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Publication Title | Recent advances in the chemistry of lanthanide-doped upconversion nanocrystals Feng Wang and Xiaogang Liu

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TUTORIAL REVIEW www.rsc.org/csr | Chemical Society Reviews Recent advances in the chemistry of lanthanide-doped
upconversion nanocrystals Feng Wang and Xiaogang Liu*

Received 13th October 2008

First published as an Advance Article on the web 12th February 2009 DOI: 10.1039/b809132n

Lanthanide ions exhibit unique luminescent properties, including the ability to convert near infrared long-wavelength excitation radiation into shorter visible wavelengths through a process known as photon upconversion. In recent years lanthanide-doped upconversion nanocrystals have been developed as a new class of luminescent optical labels that have become promising alternatives to organic fluorophores and quantum dots for applications in biological assays and medical imaging. These techniques offer low autofluorescence background, large anti-Stokes shifts, sharp emission bandwidths, high resistance to photobleaching, and high penetration depth and temporal resolution. Such techniques also show potential for improving the selectivity and sensitivity of conventional methods. They also pave the way for high throughput screening and miniaturization. This tutorial review focuses on the recent development of various synthetic approaches and possibilities for chemical tuning of upconversion properties, as well as giving an overview of biological applications of these luminescent nanocrystals.

1. Introduction

Upconversion (UC) refers to nonlinear optical processes characterized by the successive absorption of two or more pump photons via intermediate long-lived energy states followed by the emission of the output radiation at a shorter wavelength than the pump wavelength. This general concept was first recognized and formulated independently by Auzel, Ovsyankin, and Feofilov in the mid-1960s.1 Since then, conversion of infrared radiation into the visible has generated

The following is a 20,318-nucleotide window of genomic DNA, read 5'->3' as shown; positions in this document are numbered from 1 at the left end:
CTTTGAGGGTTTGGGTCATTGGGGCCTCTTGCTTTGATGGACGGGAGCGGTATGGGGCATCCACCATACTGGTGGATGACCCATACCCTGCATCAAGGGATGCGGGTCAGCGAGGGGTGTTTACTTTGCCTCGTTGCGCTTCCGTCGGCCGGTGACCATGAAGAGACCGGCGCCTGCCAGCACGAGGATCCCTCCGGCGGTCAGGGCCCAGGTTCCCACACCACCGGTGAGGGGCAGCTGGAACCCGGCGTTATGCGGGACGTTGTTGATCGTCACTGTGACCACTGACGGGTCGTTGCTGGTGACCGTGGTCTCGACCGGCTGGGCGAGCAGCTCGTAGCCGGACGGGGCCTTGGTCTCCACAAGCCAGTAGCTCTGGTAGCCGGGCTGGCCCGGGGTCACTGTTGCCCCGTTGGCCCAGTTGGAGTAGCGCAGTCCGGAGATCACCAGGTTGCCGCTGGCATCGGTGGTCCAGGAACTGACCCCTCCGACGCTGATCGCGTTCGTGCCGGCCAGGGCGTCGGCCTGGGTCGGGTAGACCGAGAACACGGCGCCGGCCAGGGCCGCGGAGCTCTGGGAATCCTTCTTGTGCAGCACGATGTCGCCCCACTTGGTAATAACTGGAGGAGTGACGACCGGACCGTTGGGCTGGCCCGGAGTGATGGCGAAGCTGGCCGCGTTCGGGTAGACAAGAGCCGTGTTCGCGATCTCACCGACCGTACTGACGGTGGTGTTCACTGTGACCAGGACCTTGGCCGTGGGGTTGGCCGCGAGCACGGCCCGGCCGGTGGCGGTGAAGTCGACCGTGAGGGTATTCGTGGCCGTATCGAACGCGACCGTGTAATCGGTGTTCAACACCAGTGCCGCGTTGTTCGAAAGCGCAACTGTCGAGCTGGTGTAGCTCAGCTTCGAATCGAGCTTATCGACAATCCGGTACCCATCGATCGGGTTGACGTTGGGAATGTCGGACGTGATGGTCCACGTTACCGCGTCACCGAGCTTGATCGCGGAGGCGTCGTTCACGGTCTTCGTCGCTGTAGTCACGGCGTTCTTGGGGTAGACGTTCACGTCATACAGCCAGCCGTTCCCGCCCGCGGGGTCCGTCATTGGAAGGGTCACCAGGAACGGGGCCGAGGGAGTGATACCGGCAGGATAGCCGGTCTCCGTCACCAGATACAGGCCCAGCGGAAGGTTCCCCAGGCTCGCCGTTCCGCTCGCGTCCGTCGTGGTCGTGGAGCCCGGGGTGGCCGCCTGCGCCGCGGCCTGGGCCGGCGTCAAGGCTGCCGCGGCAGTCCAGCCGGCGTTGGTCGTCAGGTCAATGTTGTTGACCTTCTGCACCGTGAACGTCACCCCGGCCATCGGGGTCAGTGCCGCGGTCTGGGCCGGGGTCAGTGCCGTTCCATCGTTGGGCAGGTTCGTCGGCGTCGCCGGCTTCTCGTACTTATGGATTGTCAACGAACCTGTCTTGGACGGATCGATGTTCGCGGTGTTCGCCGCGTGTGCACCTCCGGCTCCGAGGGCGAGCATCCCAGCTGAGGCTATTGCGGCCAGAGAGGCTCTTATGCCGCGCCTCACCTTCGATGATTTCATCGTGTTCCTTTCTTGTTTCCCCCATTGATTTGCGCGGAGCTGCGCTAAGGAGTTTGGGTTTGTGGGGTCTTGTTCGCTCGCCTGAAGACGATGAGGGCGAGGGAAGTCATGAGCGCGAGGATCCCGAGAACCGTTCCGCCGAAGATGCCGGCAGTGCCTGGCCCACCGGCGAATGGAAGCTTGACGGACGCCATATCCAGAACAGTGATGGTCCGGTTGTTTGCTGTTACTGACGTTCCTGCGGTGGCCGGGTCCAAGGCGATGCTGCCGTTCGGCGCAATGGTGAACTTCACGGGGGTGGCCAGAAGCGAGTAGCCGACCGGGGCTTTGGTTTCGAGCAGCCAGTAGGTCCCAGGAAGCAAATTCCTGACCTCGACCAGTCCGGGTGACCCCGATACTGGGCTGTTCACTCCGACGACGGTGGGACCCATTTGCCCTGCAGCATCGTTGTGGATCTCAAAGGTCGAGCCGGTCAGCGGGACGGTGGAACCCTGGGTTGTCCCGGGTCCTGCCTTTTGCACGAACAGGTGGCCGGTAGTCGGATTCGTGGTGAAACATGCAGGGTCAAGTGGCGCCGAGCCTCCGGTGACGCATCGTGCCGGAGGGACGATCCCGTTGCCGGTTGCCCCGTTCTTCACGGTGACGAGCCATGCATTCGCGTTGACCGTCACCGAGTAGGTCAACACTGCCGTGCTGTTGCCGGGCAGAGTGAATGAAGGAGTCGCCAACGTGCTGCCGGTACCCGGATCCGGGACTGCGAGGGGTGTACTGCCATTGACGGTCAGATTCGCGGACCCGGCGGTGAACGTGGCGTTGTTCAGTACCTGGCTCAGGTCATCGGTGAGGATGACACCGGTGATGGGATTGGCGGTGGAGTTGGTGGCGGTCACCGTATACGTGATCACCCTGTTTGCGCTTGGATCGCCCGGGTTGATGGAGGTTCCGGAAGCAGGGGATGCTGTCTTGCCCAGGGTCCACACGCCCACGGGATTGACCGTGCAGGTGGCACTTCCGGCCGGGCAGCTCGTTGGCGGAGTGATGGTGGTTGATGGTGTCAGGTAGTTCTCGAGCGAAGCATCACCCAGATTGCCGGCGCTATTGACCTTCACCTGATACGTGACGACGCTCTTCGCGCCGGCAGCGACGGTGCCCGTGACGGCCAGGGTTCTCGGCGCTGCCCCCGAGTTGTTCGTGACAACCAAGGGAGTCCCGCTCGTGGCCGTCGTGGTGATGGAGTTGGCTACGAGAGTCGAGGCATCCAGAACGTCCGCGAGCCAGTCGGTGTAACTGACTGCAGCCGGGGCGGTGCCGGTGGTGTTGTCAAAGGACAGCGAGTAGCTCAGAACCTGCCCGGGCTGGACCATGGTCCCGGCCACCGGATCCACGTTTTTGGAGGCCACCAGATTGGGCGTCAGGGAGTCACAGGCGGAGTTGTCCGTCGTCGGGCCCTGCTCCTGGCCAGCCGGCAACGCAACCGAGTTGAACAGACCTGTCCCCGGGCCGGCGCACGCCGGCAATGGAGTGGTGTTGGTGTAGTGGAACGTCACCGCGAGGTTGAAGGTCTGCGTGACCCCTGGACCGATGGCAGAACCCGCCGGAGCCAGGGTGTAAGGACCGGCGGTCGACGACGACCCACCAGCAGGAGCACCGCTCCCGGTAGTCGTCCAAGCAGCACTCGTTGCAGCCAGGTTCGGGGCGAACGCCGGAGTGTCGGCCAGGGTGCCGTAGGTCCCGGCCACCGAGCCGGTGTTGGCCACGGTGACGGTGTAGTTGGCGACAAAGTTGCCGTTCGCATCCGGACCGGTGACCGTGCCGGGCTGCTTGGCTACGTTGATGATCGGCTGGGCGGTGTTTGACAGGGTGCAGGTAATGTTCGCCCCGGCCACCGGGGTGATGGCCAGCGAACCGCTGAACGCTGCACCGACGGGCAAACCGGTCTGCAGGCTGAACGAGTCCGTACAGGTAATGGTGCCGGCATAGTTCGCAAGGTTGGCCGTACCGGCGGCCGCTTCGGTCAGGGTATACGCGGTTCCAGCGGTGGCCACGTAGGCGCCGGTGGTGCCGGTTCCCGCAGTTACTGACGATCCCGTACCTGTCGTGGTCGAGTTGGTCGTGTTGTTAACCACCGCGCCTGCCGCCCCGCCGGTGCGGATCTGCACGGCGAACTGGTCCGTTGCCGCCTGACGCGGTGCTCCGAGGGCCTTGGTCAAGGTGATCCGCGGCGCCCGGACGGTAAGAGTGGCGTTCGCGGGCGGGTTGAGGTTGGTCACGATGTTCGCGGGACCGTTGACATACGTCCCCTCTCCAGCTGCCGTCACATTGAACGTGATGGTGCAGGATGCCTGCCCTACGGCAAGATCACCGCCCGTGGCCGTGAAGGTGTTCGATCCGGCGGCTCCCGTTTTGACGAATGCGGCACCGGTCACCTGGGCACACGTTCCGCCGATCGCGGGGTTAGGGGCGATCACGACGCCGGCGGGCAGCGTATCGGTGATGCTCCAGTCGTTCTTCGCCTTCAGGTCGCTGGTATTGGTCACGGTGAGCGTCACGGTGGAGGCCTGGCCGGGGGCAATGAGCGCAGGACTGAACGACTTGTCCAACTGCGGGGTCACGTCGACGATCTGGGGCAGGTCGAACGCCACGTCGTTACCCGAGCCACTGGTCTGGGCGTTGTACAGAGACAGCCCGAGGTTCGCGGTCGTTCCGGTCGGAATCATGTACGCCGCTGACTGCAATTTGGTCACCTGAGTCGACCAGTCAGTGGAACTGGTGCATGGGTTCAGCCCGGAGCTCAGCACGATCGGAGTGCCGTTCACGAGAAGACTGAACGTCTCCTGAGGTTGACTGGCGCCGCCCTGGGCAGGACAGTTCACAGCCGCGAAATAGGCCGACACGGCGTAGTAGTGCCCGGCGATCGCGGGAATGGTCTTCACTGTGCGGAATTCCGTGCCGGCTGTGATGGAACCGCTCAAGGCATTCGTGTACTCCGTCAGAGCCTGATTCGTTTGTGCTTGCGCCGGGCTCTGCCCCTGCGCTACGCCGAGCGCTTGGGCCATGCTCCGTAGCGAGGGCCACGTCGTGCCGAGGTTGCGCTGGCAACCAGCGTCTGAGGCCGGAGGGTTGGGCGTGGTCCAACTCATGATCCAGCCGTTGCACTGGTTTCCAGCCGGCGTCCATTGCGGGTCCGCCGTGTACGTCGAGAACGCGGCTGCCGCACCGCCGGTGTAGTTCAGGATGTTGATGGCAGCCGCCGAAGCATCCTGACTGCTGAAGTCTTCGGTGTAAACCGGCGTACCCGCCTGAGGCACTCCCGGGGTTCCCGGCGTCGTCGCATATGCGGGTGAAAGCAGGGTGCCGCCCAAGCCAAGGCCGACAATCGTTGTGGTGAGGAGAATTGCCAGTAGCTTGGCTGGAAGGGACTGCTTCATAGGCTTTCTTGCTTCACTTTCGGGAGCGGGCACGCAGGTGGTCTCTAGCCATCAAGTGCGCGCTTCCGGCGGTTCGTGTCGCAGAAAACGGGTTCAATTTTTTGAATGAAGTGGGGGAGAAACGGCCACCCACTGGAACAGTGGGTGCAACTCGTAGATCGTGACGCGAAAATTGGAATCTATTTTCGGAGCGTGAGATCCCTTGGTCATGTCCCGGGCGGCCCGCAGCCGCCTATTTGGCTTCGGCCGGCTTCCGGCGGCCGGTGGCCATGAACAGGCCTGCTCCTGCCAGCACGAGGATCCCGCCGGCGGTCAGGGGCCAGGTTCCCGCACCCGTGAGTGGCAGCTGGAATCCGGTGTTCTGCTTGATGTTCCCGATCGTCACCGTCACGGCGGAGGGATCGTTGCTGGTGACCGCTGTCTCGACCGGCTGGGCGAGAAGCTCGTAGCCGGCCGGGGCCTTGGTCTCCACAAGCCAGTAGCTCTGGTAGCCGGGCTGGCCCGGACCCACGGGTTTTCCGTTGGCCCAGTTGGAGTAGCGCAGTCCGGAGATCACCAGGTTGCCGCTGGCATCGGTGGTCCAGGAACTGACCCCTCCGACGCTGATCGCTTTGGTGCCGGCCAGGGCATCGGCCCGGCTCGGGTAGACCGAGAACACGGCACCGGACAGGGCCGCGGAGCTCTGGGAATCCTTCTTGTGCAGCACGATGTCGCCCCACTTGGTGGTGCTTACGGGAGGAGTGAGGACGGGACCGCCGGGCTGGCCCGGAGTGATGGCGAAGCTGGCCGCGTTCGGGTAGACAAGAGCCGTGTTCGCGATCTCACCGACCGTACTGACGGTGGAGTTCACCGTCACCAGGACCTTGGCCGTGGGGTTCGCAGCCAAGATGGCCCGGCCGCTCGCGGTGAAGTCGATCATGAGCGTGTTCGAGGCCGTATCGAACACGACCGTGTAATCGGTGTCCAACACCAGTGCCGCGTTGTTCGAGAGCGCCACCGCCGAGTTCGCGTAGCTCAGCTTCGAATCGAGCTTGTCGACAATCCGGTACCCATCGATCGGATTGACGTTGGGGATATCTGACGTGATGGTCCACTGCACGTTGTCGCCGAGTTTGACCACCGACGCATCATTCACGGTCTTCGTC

Department of Chemistry, Faculty of Science, National University of Singapore, 3 Science Drive 3, Singapore 117543.

E-mail: chmlx@nus.edu.sg

much of the interest in UC research, progressively generating and incorporating novel areas of investigation. The knowledge gained thus far has allowed the development of some remark- ably effective optical devices such as infrared quantum counter detectors, temperature sensors, and compact solid state lasers.

Despite their remarkable potential utility, the practical use of UC has been primarily focused on bulk glass or crystalline materials for the past 30 years but with extremely limited impact on biological sciences. These limitations are largely attributed to the difficulties in preparing small nanocrystals (sub-50 nm) that exhibit high dispersibility and strong UC emission in aqueous solutions. It was not until the late 1990s, when nanocrystal research became prevalent, that UC became more prominent in the fields of biological assays and medical

View Article Online / Journal Homepage / Table of Contents for this issue

Feng Wang

Feng Wang was born on February 16, 1979 in Shaanxi, China. He received his BE (2001) and PhD (2006) de- grees in Materials Science and Engineering from Zhejiang University. His PhD thesis was focused on the synthesis and characterization of lanthanide- doped fluoride nanomaterials under the supervision of Profs. Mingquan Wang and Xianping Fan. He joined the group of Prof. Xiaogang Liu at the National University of Singapore in 2007. His current research

Xiaogang Liu

Xiaogang Liu was born in Jiangxi, China. He earned his BE degree (1996) in Chemical Engineering from Beijing Tech- nology and Business University. He received his MS degree (1999) in Chemistry from East Carolina University under the direction of Prof. John Sibert and completed his PhD (2004) at Northwestern University under the supervision of Prof. Chad Mirkin. He then became a postdoctoral fellow in the group of Prof. Francesco Stellacci at MIT. He joined the faculty of

focuses on the synthesis, spectroscopic investigation, and appli- cation of luminescent nanomaterials.

the National University of Singapore in 2006. His research interests include nanomaterials synthesis, supramolecular chemistry, and surface science for catalysis, sensors and biomedical applications.

976 | Chem. Soc. Rev., 2009, 38, 976–989

This journal is c The Royal Society of Chemistry 2009

Published on 12 February 2009. Downloaded by National University of Singapore on 11/09/2014 11:52:48.

Image | Recent advances in the chemistry of lanthanide-doped upconversion nanocrystals Feng Wang and Xiaogang Liu



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